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Member Spotlight: Cynthia Reeves

author Cynthia Reeves and her book Falling Through the New World

Why is writing important to you and why do you think it’s an important medium for the world? I hold the old-fashioned view that writers should capture the universal in the particular. The particular allows writers to share what is unique in their worldview—the experiences and emotions that arise from their background and carry over into their work. At the same time, the work must provide some bridge to the universal in the human condition. I write, then, because I’ve grown up in a particular point in history and with a particular upbringing and cultural background that I feel have something to contribute to this ongoing literary conversation. My great hope is that readers find themselves in my work, or at the very least, come to understand how my work might have touchpoints to their lives. At its best, writing is an exercise in building community.

What are your tried and tested remedies to cure writer’s block? I don’t suffer from writer’s block, but I’ve also never been a writer with a regular writing habit. There are years-long gaps in my writing practice. I’ve always had too many other commitments to devote myself to writing every day, though I admire writers who have that kind of work ethic—say, waking at five to carve an hour or two before other duties intrude. When I first started writing thirty years ago, I followed an exercise suggested by Eudora Welty in One Writer’s Beginnings: keep a journal by your bed and, first thing upon waking, without talking to anyone or grabbing a cup of coffee, just write and write until you run out of words. You could write about a dream or a problem you’re wrestling with or something you overheard or whatever. I found this generated a ton of material and gave me a sense that I was developing a writing habit. Falling Through the New World took twenty years to write. A few of the stories—in particular the final piece “All This the Heart Ordains”—couldn’t be written before I had experienced certain life-changing events such as my mother’s death. On the other hand, I wrote my forthcoming novel, The Last Whaler (Regal House), more or less continuously over a four-year period. My advice is not to let others’ well-meaning advice get in the way of discovering how you work best, nor to let anyone convince you that you’re not a real writer if you’re not writing every day.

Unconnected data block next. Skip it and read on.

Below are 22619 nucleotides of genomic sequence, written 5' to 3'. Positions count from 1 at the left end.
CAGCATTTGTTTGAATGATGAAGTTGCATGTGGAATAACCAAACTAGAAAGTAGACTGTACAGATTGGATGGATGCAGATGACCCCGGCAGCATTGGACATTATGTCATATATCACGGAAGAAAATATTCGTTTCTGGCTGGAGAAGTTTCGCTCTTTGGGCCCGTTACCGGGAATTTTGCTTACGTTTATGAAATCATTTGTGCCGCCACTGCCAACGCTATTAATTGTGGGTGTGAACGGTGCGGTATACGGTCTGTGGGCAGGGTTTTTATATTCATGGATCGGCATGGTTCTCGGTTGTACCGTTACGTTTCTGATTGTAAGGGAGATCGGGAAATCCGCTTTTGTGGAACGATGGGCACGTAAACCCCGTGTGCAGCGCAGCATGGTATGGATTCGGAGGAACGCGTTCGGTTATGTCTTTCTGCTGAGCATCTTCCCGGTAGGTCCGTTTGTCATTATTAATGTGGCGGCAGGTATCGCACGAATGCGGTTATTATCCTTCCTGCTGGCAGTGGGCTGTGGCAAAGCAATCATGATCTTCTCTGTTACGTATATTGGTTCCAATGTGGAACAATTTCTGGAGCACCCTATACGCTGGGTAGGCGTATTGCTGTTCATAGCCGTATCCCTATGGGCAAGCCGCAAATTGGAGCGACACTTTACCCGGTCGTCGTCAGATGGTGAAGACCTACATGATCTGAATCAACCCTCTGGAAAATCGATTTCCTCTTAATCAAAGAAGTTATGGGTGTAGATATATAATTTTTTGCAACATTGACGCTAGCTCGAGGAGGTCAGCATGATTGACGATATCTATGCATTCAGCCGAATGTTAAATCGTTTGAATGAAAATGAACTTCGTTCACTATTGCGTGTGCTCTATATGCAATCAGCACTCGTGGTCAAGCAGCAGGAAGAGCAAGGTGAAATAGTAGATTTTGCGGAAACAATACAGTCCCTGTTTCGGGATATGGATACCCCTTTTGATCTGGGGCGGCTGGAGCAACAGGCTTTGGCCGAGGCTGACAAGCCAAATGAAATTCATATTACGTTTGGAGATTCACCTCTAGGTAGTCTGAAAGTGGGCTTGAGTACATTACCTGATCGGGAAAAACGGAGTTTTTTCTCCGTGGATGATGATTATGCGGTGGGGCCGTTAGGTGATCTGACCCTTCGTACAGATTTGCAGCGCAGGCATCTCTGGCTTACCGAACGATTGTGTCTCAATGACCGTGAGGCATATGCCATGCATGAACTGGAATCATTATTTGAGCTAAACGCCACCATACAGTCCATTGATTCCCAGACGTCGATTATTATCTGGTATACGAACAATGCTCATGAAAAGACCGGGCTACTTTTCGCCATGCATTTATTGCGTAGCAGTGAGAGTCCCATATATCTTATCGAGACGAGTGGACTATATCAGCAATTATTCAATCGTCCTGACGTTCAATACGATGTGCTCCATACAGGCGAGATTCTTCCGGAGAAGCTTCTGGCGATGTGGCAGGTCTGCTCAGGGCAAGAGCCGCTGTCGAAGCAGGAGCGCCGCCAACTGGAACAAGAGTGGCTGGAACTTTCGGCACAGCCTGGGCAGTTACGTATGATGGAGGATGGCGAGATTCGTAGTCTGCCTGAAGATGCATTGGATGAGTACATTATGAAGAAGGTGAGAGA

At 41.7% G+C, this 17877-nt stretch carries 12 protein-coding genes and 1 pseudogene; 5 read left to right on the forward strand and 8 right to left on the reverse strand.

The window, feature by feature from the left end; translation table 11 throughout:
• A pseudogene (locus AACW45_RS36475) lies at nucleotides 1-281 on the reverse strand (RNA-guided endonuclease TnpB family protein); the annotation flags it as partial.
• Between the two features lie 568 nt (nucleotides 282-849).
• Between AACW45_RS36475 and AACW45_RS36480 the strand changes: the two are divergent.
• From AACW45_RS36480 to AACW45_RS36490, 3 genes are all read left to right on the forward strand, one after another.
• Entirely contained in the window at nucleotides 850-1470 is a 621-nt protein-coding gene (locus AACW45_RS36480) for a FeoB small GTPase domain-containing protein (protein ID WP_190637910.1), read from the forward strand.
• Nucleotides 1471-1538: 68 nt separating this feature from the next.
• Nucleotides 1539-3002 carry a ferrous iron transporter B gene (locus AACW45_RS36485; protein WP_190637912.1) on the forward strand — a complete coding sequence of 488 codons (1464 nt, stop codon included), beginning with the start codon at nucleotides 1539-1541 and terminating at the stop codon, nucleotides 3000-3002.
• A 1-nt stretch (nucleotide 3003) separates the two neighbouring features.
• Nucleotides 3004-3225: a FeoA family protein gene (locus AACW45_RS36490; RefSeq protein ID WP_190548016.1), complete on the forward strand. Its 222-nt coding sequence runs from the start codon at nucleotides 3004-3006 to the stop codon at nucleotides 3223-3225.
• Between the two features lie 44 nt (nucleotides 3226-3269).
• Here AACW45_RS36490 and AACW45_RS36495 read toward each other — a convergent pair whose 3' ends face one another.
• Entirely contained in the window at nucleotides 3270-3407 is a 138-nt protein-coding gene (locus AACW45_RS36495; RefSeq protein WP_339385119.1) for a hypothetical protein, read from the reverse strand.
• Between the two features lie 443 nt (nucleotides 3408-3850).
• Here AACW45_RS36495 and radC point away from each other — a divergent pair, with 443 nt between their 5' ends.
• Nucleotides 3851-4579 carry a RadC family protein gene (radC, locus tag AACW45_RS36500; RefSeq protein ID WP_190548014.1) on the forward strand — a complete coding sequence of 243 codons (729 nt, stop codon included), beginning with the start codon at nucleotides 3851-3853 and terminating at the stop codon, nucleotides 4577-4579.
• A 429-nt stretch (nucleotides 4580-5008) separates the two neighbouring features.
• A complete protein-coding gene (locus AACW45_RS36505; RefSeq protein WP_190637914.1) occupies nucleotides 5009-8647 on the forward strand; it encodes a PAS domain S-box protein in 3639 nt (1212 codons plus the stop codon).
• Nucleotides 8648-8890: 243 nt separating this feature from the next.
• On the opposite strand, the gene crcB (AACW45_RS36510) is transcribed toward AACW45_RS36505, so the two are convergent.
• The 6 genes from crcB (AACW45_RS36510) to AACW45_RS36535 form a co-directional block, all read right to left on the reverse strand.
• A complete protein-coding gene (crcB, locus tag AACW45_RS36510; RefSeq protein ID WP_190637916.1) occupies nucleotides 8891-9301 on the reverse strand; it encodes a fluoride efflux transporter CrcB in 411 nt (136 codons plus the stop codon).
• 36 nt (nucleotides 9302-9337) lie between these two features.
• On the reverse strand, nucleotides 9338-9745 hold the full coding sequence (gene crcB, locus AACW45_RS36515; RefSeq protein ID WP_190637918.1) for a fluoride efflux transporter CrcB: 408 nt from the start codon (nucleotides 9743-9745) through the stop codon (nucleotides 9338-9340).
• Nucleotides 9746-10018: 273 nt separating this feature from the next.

What is your favorite time to write? In an ideal world, I’d write something fresh first thing every morning, particularly when I’m starting a new project. I’d save the afternoon for editing and administrative tasks. And I’d write in a beautiful, quiet setting. I’ve been fortunate to have residencies as diverse as a Scottish castle and aboard a ship circumnavigating Svalbard. My world is rarely ideal. Whose is? In 2004-06, when I was working on my MFA, my children were young, and I was busy most of the day. At that time, I’d work from 10 PM to 2 AM when everyone was asleep. I also learned to write under pressure with chaos outside my office door, my husband shushing the kids with a “Mom’s working!” Nowadays, kids grown and gone, I’m lucky to stay up past 10 PM. The through line here is that a writing habit may be ideal, but it shouldn’t discourage those who write in fits and starts from pursuing a writing career.

What’s the best piece of writing advice you’ve ever received and would like to impart to other writers? The best: One of my teachers, Michael Martone, told me early on to consider myself “published” if even one other person read what I wrote. That was comforting and still makes me smile. The worst: One of my teachers, who shall remain nameless, discouraged me from writing Falling Through the New World as a novel in stories. “Why not a novel?” he asked. The answer: Part of the answer is that I’m stubborn, and his challenge led me to try a different route. But mostly, the final form of this book owes itself to my process. I tend to write in fragments—episodes, scenes, descriptions—and then build them into a coherent whole, arranging the pieces and filling in the gaps as a form takes shape. In this case, the process led me to envisioning a novel in stories early on, rather than a traditional novel. It also enabled me to publish some of the stories as I completed them, which felt like progress over the long twenty years.

What excites you most about being a writer in today’s age? I was just at AWP in Kansas City. It struck me as I wandered the massive book fair how incredibly diverse the attendees have become, and the overwhelming number of opportunities writers today have to be published. The downside is, of course, that it’s hard to be heard in such a crowded field.

Cynthia Reeves’s Falling Through the New World is out now with Gold Wake Press Collective.